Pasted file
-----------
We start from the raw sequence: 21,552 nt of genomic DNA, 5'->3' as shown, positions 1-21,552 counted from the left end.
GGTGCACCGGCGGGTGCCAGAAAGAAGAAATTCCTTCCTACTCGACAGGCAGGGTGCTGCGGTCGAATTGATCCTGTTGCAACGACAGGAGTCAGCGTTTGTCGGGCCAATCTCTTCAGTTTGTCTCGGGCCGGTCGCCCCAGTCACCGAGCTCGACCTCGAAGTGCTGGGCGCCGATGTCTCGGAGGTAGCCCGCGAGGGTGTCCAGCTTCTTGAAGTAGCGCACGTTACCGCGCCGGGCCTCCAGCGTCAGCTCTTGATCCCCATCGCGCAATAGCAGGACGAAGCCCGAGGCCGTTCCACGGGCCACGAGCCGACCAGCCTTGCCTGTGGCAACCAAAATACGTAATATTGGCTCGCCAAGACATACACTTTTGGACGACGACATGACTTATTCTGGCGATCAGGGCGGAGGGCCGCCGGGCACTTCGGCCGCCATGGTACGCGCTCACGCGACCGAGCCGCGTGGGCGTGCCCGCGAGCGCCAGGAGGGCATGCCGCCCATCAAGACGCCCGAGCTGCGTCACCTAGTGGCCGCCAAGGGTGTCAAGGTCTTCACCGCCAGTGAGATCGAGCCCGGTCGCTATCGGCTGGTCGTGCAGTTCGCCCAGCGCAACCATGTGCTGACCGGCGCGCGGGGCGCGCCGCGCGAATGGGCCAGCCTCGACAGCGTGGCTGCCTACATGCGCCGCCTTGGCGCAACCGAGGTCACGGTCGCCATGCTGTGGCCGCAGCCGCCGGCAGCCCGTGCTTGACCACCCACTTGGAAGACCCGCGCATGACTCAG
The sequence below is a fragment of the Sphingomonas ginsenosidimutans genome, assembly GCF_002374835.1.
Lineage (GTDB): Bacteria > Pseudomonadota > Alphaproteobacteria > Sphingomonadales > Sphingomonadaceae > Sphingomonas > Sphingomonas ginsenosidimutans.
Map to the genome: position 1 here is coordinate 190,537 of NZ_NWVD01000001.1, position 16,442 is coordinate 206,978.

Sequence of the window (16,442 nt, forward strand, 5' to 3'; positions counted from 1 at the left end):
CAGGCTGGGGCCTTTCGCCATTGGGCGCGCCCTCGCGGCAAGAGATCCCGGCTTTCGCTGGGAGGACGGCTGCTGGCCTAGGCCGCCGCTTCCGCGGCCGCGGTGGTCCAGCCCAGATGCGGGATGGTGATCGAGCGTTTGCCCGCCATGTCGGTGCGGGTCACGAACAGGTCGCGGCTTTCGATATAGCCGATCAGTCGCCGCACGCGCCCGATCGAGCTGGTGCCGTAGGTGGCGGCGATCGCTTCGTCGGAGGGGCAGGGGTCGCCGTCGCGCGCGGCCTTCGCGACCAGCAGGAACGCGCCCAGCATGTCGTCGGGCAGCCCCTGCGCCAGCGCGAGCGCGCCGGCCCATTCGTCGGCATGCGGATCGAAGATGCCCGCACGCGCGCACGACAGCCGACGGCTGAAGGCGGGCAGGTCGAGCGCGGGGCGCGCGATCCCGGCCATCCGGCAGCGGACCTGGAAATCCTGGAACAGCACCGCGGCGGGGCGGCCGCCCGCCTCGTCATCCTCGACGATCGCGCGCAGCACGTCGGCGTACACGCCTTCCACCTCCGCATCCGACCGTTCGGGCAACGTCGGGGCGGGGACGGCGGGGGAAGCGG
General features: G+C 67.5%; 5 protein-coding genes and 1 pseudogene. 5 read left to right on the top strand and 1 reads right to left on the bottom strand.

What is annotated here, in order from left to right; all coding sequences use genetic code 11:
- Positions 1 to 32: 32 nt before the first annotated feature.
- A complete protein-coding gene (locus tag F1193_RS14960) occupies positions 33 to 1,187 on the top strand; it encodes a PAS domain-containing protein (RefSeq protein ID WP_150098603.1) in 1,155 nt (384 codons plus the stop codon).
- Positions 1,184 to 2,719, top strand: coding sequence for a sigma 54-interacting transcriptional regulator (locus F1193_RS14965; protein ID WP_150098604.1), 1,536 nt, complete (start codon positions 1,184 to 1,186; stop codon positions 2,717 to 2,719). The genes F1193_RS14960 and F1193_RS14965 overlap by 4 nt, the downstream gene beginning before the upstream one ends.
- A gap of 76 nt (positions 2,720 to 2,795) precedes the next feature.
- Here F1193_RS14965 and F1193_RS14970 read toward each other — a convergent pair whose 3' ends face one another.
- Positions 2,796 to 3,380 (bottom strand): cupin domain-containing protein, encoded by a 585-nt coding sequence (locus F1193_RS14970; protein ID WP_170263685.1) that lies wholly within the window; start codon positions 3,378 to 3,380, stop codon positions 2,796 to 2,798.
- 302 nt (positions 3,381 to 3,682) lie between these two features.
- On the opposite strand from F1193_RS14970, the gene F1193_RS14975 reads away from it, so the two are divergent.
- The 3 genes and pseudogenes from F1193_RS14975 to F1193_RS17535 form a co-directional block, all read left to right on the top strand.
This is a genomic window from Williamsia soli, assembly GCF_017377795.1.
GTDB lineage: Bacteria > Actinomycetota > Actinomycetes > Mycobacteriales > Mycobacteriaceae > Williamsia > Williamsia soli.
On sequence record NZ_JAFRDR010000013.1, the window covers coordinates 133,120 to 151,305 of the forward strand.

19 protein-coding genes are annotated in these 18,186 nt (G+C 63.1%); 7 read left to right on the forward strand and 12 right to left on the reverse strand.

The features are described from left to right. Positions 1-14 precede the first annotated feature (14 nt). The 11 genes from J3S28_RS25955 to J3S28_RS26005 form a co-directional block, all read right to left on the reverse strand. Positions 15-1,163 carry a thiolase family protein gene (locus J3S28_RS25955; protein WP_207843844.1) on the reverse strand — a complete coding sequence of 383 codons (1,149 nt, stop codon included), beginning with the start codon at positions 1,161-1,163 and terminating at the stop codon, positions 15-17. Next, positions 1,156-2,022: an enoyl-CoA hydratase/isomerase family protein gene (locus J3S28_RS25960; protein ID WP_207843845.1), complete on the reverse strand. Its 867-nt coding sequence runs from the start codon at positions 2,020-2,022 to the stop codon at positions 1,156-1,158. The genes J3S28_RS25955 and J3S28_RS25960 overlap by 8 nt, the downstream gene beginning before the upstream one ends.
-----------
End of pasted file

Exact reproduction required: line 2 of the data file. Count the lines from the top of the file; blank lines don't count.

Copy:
GGTGCACCGGCGGGTGCCAGAAAGAAGAAATTCCTTCCTACTCGACAGGCAGGGTGCTGCGGTCGAATTGATCCTGTTGCAACGACAGGAGTCAGCGTTTGTCGGGCCAATCTCTTCAGTTTGTCTCGGGCCGGTCGCCCCAGTCACCGAGCTCGACCTCGAAGTGCTGGGCGCCGATGTCTCGGAGGTAGCCCGCGAGGGTGTCCAGCTTCTTGAAGTAGCGCACGTTACCGCGCCGGGCCTCCAGCGTCAGCTCTTGATCCCCATCGCGCAATAGCAGGACGAAGCCCGAGGCCGTTCCACGGGCCACGAGCCGACCAGCCTTGCCTGTGGCAACCAAAATACGTAATATTGGCTCGCCAAGACATACACTTTTGGACGACGACATGACTTATTCTGGCGATCAGGGCGGAGGGCCGCCGGGCACTTCGGCCGCCATGGTACGCGCTCACGCGACCGAGCCGCGTGGGCGTGCCCGCGAGCGCCAGGAGGGCATGCCGCCCATCAAGACGCCCGAGCTGCGTCACCTAGTGGCCGCCAAGGGTGTCAAGGTCTTCACCGCCAGTGAGATCGAGCCCGGTCGCTATCGGCTGGTCGTGCAGTTCGCCCAGCGCAACCATGTGCTGACCGGCGCGCGGGGCGCGCCGCGCGAATGGGCCAGCCTCGACAGCGTGGCTGCCTACATGCGCCGCCTTGGCGCAACCGAGGTCACGGTCGCCATGCTGTGGCCGCAGCCGCCGGCAGCCCGTGCTTGACCACCCACTTGGAAGACCCGCGCATGACTCAG